NEW YORK (TheStreet) -- Global stock markets continue to push ahead to new all-time highs in many of the most commonly traded indices. In Asia specifically, stock market rallies have come largely as a result of policy actions like the unprecedented stimulus programs put in place by the Bank of Japan earlier this year. These policy strategies are indicative of the broader support central banks have shown in propping the manufacturing sector and regional export markets.
But the elevated stock market valuations seen now can make it difficult for investors looking to gain regional exposure at inexpensive prices. For these reasons, some alternative asset instruments should be considered when looking for long-term value in emerging Asia, as there are still ways to benefit from the immense growth potential in the region.
One alternative option can be found in closed-end funds, which exhibit some marked differences from more commonly known mutual funds. Specifically, closed-end funds offer a fixed number of available shares. This creates a scenario where share values are tied more closely to the supply and demand visible in the markets, while other investment vehicles tend to be priced based on their net asset values.
This difference is important for investors looking for long-term value opportunities, as many closed-end funds allow investors to buy-in at substantial discounts relative to NAV. With stock markets pushing to extreme highs, closed-end funds provide one of the best options currently available because there's a smaller possibility for downside correction when compared to the benchmark indices.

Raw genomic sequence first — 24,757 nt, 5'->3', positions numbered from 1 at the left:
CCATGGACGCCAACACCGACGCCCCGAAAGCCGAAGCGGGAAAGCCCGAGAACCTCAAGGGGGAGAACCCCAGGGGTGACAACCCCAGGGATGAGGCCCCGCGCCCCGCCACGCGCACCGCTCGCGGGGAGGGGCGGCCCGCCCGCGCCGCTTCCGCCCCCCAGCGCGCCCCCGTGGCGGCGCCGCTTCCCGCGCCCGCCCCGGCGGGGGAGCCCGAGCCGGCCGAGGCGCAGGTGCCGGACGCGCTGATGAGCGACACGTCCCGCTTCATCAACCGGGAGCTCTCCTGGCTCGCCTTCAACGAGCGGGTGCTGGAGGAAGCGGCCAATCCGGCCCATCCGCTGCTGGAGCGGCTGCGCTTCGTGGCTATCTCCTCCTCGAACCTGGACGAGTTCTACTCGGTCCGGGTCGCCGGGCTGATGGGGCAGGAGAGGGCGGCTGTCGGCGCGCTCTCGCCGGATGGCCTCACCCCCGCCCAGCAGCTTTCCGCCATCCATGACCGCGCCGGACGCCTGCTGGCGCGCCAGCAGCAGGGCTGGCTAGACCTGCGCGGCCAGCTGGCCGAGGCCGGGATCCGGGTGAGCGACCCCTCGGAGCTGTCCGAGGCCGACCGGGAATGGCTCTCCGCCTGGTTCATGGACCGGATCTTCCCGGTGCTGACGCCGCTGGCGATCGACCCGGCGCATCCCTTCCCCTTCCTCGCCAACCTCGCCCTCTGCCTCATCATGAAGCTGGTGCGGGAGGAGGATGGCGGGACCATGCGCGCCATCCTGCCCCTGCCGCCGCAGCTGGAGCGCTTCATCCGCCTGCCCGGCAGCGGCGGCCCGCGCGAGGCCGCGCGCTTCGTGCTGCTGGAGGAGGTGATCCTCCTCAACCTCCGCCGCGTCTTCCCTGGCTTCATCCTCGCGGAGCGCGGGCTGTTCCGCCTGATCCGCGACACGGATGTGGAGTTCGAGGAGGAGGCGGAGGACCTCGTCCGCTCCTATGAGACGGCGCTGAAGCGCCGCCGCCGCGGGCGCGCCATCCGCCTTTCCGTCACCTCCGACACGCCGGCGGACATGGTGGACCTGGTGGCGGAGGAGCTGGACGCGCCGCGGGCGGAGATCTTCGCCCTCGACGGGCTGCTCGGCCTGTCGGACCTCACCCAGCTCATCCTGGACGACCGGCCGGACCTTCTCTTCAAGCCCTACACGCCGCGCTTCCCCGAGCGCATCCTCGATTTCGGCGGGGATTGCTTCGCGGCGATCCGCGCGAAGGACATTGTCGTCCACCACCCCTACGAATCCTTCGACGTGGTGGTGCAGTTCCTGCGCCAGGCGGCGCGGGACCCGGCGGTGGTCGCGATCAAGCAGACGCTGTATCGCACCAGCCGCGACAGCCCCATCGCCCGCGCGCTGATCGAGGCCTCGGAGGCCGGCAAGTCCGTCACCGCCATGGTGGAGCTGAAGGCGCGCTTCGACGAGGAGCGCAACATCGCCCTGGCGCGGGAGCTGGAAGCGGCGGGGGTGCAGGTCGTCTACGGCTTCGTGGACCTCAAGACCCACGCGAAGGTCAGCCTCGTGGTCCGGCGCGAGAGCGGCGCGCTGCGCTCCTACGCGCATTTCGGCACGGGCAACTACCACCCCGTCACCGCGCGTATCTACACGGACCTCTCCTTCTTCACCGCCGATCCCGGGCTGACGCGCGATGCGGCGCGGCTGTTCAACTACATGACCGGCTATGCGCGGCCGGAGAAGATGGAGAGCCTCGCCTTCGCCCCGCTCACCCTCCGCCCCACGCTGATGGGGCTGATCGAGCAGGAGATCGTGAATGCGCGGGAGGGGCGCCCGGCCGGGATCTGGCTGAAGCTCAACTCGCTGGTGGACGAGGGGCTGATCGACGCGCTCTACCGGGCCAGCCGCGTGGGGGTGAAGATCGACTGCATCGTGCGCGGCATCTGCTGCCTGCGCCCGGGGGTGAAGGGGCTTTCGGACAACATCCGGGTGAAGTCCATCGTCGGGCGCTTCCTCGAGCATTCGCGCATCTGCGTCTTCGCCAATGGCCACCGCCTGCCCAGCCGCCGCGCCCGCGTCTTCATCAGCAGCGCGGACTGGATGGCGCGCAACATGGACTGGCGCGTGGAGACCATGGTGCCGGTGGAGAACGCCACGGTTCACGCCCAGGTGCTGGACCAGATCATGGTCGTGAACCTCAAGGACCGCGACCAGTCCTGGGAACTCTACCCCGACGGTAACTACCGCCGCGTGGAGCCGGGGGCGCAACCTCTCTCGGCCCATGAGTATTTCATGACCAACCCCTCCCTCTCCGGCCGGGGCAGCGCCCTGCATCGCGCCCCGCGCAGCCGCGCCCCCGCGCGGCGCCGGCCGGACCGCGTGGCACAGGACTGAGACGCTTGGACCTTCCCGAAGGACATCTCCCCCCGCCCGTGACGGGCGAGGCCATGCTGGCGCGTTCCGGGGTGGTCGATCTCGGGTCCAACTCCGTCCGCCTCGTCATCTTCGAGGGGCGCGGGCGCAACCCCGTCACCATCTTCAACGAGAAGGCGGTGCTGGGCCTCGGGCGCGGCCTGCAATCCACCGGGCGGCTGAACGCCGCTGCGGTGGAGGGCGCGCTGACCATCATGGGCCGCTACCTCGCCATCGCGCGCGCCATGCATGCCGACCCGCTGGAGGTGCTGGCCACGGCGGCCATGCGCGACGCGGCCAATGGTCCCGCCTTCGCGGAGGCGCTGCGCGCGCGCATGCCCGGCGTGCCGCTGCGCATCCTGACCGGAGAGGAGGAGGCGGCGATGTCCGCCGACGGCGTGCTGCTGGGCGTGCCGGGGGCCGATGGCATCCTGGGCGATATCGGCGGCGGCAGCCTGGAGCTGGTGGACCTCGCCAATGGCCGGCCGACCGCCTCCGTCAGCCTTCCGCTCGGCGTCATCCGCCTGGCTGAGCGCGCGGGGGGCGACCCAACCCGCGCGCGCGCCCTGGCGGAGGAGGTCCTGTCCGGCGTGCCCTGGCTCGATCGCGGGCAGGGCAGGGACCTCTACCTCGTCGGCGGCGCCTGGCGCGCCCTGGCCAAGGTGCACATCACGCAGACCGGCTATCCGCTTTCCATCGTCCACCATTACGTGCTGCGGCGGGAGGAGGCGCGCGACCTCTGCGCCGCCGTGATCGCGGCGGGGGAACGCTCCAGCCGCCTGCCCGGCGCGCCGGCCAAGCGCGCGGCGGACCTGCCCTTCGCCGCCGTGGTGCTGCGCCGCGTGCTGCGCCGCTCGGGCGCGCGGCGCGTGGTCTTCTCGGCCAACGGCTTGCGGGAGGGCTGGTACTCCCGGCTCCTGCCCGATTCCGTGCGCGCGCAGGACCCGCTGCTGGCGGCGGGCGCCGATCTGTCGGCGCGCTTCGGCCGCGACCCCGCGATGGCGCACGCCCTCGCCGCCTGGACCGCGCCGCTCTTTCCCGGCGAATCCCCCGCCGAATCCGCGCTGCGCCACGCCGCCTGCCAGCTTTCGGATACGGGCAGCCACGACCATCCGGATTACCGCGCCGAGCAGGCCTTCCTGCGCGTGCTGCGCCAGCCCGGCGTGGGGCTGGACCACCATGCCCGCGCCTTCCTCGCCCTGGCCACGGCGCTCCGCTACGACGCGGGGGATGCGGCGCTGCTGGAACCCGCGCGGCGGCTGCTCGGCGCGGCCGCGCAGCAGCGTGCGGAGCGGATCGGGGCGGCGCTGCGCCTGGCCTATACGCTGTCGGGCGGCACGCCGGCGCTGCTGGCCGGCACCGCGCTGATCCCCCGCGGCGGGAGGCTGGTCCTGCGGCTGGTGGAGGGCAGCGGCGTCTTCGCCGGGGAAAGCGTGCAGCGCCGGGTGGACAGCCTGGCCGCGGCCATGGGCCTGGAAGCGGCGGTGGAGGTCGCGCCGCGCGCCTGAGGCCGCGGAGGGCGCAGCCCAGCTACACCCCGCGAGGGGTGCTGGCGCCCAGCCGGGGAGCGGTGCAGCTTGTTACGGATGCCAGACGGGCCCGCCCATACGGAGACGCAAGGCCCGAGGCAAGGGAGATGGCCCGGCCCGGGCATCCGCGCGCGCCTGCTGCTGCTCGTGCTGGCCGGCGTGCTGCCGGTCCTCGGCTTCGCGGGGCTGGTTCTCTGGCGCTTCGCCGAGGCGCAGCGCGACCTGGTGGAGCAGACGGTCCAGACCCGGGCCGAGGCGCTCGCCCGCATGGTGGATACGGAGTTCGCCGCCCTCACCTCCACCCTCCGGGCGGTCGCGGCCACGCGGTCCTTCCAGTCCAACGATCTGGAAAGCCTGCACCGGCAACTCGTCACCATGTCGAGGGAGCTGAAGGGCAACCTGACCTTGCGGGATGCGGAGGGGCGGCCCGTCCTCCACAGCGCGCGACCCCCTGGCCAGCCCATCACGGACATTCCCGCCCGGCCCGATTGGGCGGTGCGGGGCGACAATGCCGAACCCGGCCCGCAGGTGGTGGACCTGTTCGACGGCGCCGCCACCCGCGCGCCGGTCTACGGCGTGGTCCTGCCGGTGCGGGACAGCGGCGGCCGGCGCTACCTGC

Growth Positives in Emerging AsiaAsian economies present some well-documented growth opportunities when compared to their more developed counterparts in the West. For 2013, Asian economies are expected to expand at a rate of nearly 6%, which is much higher than the 2.1% projections seen for the U.S., and the stalling 0.2% growth rates seen for the eurozone.
As a partial reflection of this, Asian benchmarks have posted strong rallies so far this year. The MSCI Asia Pacific Index (one of the broadest measures of the region) has seen gains of 11% year-to-date, supported largely by improvements in importing countries (such as the U.S.) and stimulus measures from central banks. Debt levels in emerging Asia are much lower than what is seen in the West, and the region's total contribution to global GDP is expected to grow from the 27% levels seen now to 49% by 2050. When we combine these supportive external factors with the strong fundamentals present in Asian economies, a highly bullish scenario emerges.
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